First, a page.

|At the Crosby-Manitou aid station with Maria. Photos by Todd Rowe.|
Finally, finally the humidity broke a little around 5 in the morning. I had done so much walking overnight that I had gotten an hour behind schedule, so we didn't get to Temperance (mile 85) until 8:30. I spent a while at the aid station there, trying to get my stomach back together and eat enough to be able to run a reasonable amount of the last 20 miles. When I did finally get going, my legs felt surprisingly good and my stomach wasn't hurting nearly as much as it had during the night. Running was working out well and I made it to Sawbill (mile 91) much earlier than I expected to. Divesh paced me the last 8ish miles from Oberg (mile 96) to the end, and despite us being passed by a flying Chris and my very disloyal former pacer Helen, I was feeling good again. A few weeks before the race I had done a 45 mile training run and I really think that was the way to go--my legs felt much stronger towards the end of this race than they ever have in a long race. Stronger except for miles 99 to 101, that is, when I completely ran out of all energy. No amount of Gu was helping, and we had to walk until there was long enough of a downhill that gravity managed to get me going again. And then, just a couple of easy miles til the finish!
The best part about Minnesota races is the people, and this one is no exception. Sitting around the finish area talking to so many great people made all the pain worth it.
I didn't make my 30-hour goal time, finishing in 30:55. But on that day, with that weather, and with my legs feeling as good as they did in the last 20 miles, I'm happy enough with it.
Unlike Sawtooth, the Minnesota Mile did get off to an auspicious start for me. Divesh and I got back to Duluth around 8:30 Saturday night, about 6 hours after I finished, and headed out for dinner at the India Palace. When we walked in the door, the first table of customers we saw were some of the elite milers. We had obviously chosen well!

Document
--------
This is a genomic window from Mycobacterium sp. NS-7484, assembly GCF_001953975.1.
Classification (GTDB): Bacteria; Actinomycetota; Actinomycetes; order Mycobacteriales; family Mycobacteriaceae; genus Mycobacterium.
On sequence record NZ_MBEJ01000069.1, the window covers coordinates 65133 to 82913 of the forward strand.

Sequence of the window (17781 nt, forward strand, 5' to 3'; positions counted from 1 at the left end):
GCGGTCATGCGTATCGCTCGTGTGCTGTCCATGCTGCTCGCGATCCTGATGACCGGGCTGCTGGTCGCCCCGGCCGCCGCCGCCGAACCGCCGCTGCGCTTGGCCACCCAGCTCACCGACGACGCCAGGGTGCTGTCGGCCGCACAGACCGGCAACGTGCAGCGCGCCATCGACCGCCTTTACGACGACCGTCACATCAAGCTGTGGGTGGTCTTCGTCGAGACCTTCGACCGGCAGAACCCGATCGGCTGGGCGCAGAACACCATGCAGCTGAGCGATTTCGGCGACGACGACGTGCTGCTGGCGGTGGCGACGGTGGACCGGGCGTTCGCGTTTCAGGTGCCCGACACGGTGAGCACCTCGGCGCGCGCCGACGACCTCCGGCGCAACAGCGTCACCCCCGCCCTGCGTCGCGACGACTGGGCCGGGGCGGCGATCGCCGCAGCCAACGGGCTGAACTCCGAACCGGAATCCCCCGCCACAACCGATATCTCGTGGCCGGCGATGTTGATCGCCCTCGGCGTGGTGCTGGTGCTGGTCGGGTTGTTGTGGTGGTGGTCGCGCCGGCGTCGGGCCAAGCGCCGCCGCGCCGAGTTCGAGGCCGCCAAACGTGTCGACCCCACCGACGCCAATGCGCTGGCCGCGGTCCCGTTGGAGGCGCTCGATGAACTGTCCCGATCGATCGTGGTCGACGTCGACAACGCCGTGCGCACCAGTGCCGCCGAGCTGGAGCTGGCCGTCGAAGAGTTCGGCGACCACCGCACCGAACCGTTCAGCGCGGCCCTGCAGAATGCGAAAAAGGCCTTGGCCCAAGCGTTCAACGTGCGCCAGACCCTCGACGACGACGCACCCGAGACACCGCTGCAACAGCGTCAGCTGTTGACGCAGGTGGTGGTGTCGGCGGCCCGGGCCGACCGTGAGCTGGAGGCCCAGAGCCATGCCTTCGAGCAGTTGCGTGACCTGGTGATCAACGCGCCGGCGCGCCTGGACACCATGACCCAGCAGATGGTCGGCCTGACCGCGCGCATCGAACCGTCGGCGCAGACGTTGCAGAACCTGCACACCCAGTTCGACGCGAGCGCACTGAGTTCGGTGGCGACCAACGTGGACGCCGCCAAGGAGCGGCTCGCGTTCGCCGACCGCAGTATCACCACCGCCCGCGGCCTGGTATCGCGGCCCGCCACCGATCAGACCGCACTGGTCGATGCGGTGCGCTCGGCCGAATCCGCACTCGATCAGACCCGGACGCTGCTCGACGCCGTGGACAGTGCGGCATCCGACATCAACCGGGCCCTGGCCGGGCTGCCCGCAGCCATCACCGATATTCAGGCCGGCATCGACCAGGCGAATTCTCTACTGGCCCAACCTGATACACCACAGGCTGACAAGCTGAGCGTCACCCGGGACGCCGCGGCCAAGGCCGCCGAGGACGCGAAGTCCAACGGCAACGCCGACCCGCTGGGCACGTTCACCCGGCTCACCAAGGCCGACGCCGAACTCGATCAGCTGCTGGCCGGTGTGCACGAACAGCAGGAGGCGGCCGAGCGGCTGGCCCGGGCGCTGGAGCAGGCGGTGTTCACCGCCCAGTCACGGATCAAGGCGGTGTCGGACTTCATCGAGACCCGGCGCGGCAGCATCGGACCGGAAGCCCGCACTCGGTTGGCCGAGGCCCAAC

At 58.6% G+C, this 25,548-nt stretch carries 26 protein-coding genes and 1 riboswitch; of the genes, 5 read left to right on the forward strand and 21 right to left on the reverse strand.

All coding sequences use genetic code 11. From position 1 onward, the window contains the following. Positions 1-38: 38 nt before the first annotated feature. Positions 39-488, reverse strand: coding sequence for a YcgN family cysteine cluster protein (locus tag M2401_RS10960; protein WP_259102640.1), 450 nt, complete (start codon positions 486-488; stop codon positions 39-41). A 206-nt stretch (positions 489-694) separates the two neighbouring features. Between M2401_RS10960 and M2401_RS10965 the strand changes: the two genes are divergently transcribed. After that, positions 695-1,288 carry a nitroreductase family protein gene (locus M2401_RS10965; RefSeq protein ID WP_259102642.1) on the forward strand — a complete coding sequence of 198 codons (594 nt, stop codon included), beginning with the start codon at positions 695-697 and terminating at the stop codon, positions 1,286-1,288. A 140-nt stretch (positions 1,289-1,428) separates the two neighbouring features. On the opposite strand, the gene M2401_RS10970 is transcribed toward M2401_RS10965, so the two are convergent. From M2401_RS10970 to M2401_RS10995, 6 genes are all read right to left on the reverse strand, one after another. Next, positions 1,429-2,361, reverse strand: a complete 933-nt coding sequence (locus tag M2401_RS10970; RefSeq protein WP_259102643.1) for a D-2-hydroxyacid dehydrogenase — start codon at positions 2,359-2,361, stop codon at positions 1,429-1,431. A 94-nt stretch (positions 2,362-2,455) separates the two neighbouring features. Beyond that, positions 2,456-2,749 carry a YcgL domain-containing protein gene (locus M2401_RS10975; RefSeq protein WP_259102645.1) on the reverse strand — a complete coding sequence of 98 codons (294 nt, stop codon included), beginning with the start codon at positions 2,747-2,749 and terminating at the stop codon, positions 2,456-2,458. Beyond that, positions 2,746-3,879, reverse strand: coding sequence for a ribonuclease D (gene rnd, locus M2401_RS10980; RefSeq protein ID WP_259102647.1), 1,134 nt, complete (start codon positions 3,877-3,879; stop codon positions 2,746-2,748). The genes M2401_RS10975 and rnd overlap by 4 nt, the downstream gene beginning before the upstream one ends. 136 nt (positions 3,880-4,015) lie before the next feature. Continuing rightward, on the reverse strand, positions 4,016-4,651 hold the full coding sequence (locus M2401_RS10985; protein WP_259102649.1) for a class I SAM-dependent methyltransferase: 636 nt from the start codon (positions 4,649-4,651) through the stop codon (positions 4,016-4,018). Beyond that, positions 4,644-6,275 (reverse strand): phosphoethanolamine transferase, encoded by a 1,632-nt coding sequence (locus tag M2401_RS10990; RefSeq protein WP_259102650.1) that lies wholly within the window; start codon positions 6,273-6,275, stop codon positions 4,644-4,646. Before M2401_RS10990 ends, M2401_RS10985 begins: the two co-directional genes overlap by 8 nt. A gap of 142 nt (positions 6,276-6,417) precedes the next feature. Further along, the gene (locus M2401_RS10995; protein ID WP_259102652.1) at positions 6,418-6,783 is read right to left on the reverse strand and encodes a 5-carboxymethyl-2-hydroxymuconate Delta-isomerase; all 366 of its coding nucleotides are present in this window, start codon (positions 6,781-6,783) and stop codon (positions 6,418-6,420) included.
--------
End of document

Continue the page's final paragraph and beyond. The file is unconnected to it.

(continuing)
I got a solid 9 hours of sleep that night and in the morning headed down to the start of the race for a warmup jog. When I got down to the starting area, things looked like they were starting to go wrong. I knew I was probably going to need something sugary to get my body through a fast mile at this point, but instead of eating something sweet at the house, I had decided to bring some chocolate chip cookies with me and eat them while I went to pick up my race number. While I was getting the number, I discovered I had left the cookies in the car, which Divesh was currently parking a mile away. I met up with Elsa, who was going to do the warmup jog with me, but I was a little nervous that if I did 20 minutes of running before the race on no sugar, I wouldn't have enough energy to even finish the race. So in the end I decided to forego the warmup and find a coffee shop to buy something sweet; the best I could do was a biscotti with a packet of sugar dumped over it, but it was going to have to do.
I suspected that I wasn't going to be able to run much faster than a 9-minute mile, so I was in the slowest wave of the race. I started in the middle of the pack at about 9 minute pace but quickly realized that my legs actually felt fine and that I could run much faster. I picked it up a little but still was being pretty cautious since I had no idea what was going to happen if I pushed too hard. My first 400 took a full 2 minutes! From then on, I just kept speeding up and speeding up, and the faster I went, the better I felt. I couldn't believe how much fun it was to actually run fast, as opposed to 100-mile pace. Eventually I was going pretty much full speed with a giant grin on my face. I may have had the most fun of anyone in the entire race, considering that racing a mile is supposed to be more about extended pain tolerance than it is about fun. In fact, I may have had the most fun I've had in any race ever. I crossed the finish in 6:42; my best post-high school mile time is 6:02. Maybe there's something to this whole 103 + 1 challenge after all...